History of Japanese Food in Edo
Tokugawa Ieyasu founds the Bakufu government. The construction of Edo begins. The Nihonbashi Uogashi riverside fish market is constructed to feed the builders and thence residents of Edo Castle. On the other side of the world, King James 6th becomes King of England.
A monk visiting the city from Kyoto reports eating soba buckwheat noodles in a
bathhouse in the vicinity of Tokoin Temple in Nihonbashi’s Shinnawacho (today's
Nihonbashi Honcho 4-Chome).
'Ryori Monogatari', the Food Story, is published. A comprehensive cooking guide it features chapters on 'Fish of the Sea', 'Shore Grasses', 'Fish of the Rivers', 'Broths', 'Vinegared Dishes', 'Deserts', 'Tea' and more. It is spectacularly similar to its 21st Century equivalents.
The Kaminarimon ‘Thunder Gate’ is built at Sensoji Temple in Asakusa. Pilgrims and tourists flock to visit, and the shopkeepers set up shop to sell souvenirs and foodstuffs. The souvenirs are often poor quality and overpriced, but the food is excellent and inexpensive. Does this ring any bells? The Shogunate restricts foreign ships and foreign trade to Nagasaki, beginning Japan's
200+ year near-isolation from the outside world.
100,000 Edo residents perish in the Great Meireki Fire. Hereafter conflagrations earn the nickname ‘Flowers of Edo’. The city's first restaurant opens to the public, a good 108 years before such things become popular in France.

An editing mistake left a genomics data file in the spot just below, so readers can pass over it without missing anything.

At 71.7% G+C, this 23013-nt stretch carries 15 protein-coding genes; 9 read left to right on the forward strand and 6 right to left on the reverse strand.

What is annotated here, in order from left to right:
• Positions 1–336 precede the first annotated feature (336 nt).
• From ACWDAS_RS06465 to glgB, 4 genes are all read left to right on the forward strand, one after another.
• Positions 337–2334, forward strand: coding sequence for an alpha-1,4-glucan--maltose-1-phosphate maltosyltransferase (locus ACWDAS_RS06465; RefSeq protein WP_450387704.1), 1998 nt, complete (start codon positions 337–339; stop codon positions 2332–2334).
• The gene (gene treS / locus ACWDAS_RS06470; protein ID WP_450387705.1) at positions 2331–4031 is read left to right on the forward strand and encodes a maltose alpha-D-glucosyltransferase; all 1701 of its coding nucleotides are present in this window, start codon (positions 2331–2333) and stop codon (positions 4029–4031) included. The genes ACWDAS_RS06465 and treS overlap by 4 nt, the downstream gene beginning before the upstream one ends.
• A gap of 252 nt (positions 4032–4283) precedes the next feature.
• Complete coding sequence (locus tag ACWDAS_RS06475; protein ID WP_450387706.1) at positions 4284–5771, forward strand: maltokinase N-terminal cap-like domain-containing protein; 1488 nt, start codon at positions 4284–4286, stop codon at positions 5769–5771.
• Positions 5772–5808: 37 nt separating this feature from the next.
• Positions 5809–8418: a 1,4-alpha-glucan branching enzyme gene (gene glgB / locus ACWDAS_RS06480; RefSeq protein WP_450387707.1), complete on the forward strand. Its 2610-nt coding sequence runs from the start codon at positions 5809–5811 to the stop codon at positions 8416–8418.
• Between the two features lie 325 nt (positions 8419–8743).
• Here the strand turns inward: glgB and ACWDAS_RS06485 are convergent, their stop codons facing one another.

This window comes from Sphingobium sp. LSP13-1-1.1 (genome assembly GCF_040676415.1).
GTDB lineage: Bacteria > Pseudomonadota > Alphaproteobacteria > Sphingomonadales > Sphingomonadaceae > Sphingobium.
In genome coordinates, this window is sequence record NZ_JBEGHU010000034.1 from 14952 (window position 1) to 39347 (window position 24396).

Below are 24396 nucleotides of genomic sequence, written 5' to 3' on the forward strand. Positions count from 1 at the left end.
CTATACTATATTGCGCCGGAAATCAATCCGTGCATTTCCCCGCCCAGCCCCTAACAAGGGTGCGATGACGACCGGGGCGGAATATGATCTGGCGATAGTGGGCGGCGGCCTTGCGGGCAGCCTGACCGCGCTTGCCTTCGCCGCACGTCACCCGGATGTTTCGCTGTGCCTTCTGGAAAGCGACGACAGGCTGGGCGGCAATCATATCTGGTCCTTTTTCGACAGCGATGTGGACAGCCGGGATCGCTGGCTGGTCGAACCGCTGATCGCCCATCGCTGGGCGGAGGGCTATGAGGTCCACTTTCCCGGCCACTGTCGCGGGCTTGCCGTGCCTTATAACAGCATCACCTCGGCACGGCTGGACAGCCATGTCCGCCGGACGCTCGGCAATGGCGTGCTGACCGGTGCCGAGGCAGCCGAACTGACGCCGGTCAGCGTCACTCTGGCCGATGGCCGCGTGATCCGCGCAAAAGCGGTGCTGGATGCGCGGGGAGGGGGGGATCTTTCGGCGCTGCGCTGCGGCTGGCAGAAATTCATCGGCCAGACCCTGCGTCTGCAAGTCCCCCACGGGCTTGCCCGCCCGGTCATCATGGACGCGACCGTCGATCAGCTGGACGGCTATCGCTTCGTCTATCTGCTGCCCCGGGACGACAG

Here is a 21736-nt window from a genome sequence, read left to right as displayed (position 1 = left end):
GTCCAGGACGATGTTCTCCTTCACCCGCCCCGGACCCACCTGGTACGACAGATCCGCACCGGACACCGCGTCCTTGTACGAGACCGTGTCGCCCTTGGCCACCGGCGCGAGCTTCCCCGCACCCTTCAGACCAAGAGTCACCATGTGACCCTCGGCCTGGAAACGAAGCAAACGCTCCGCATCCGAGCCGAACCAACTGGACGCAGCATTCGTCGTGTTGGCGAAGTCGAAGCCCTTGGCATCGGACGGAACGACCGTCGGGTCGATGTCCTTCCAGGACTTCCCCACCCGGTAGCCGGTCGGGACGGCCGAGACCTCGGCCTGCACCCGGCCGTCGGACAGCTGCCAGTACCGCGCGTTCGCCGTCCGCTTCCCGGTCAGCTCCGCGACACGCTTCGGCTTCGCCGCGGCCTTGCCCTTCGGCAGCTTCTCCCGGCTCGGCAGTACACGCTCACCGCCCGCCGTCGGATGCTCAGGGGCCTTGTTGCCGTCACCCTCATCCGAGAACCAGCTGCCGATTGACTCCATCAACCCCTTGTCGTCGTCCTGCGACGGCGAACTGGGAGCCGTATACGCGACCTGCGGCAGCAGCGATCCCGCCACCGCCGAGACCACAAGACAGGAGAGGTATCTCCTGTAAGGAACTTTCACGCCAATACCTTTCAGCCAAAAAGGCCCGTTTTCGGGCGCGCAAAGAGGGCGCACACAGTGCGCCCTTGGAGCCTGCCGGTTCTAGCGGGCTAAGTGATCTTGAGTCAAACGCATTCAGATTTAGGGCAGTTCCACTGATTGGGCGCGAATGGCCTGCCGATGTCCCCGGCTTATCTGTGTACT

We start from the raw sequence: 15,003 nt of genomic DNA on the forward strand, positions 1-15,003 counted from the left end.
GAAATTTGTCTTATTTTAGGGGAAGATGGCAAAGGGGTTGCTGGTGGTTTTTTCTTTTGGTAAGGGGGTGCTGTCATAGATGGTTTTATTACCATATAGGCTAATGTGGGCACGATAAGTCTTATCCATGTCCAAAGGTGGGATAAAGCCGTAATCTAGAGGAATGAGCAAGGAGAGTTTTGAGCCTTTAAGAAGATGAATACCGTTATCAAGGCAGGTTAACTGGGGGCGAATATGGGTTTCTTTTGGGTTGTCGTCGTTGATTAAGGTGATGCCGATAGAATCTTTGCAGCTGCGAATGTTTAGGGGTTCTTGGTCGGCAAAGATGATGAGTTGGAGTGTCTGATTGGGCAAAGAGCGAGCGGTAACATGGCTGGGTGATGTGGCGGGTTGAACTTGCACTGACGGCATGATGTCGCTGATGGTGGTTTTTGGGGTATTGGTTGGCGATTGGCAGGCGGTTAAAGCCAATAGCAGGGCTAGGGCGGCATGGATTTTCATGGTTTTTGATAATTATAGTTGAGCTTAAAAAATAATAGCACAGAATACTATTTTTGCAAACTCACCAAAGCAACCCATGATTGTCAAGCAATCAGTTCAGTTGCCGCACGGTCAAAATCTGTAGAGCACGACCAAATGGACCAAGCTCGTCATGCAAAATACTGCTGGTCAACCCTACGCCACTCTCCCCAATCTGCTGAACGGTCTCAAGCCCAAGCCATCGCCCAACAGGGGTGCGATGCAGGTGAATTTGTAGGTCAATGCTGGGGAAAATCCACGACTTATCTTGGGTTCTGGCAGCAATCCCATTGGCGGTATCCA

Legendary haiku poet Matsuo Basho, living in Edo near to the Nihonbashi Uogashi, before he took his pen name, writes:
The first bonito of the year
They would have been alive when they left Kamakura - Matsuo basho
Shinanoya, in Nihombashi Setomoncho - today's Nihombashi Muromachi - serves kendon soba. The broth is taremiso made with strained miso and juice derived from daikon radish, citrus zest, shiso, dried plums, and seaweed.
Founder of the Mitsui business conglomerate, Takatoshi Mitsui, catches the spirit of the time, declaring, "A great peace is at hand. The shogun rules firmly and with justice at Edo. No more shall we have to live by the sword. I have seen that great profit can be made honorably. I shall brew sake and soy sauce and we shall prosper".
Edo’s population reaches 1000,000, making it the largest city in the world. Two out of three citizens are male. Many are migrant workers living apart from their wives and children. This contributes to the Edo culture fondness for dining out, and the plethora of affordable eateries.
The first restaurant appears in France. At last. It is opened by a certain Monsieur Boulanger, of whom food writer Camille La Broue wrote: “Boulanger dressed like a man of quality, strutting up and down outside his shop, his sword clinking on the pavement, and the grand cordon of some order on his breast; yet this blatant charlatanry did not close any fashionable doors to him, for he mixed with all the best people of his time, guiding them in their pleasures and diversions, and inevitably leading them to his restaurant, with its daintily set out tables.”
If you liked the above, you may also be interested in:
A Brief History of Japanese Cuisine: Edo, An Introduction
A Brief History of Japanese Cuisine: Edo And Food, Overview
An Edo-Tokyo Culinary Timeline 2 (1757 to 1836): Edo Goes Foodie
An Edo-Tokyo Culinary Timeline 3 (1836 to today): Black Ships and Ramen